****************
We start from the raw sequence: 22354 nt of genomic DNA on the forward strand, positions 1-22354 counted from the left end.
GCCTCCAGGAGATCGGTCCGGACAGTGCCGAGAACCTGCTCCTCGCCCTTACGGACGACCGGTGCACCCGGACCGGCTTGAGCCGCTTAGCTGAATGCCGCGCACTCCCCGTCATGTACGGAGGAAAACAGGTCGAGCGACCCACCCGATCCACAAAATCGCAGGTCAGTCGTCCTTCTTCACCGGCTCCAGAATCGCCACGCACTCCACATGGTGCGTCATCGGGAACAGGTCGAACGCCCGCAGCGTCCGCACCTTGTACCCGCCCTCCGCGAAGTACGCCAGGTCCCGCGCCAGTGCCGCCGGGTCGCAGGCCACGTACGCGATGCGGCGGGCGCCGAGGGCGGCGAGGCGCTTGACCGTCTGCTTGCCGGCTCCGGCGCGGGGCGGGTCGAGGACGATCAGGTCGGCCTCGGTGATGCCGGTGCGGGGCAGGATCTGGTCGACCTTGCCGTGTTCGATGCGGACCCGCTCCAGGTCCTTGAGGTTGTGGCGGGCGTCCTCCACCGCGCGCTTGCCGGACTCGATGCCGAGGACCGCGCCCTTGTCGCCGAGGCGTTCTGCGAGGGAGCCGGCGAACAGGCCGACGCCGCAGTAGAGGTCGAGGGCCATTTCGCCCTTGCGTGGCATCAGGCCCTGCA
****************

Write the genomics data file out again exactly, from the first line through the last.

We start from the raw sequence: 22354 nt of genomic DNA on the forward strand, positions 1-22354 counted from the left end.
GCCTCCAGGAGATCGGTCCGGACAGTGCCGAGAACCTGCTCCTCGCCCTTACGGACGACCGGTGCACCCGGACCGGCTTGAGCCGCTTAGCTGAATGCCGCGCACTCCCCGTCATGTACGGAGGAAAACAGGTCGAGCGACCCACCCGATCCACAAAATCGCAGGTCAGTCGTCCTTCTTCACCGGCTCCAGAATCGCCACGCACTCCACATGGTGCGTCATCGGGAACAGGTCGAACGCCCGCAGCGTCCGCACCTTGTACCCGCCCTCCGCGAAGTACGCCAGGTCCCGCGCCAGTGCCGCCGGGTCGCAGGCCACGTACGCGATGCGGCGGGCGCCGAGGGCGGCGAGGCGCTTGACCGTCTGCTTGCCGGCTCCGGCGCGGGGCGGGTCGAGGACGATCAGGTCGGCCTCGGTGATGCCGGTGCGGGGCAGGATCTGGTCGACCTTGCCGTGTTCGATGCGGACCCGCTCCAGGTCCTTGAGGTTGTGGCGGGCGTCCTCCACCGCGCGCTTGCCGGACTCGATGCCGAGGACCGCGCCCTTGTCGCCGAGGCGTTCTGCGAGGGAGCCGGCGAACAGGCCGACGCCGCAGTAGAGGTCGAGGGCCATTTCGCCCTTGCGTGGCATCAGGCCCTGCA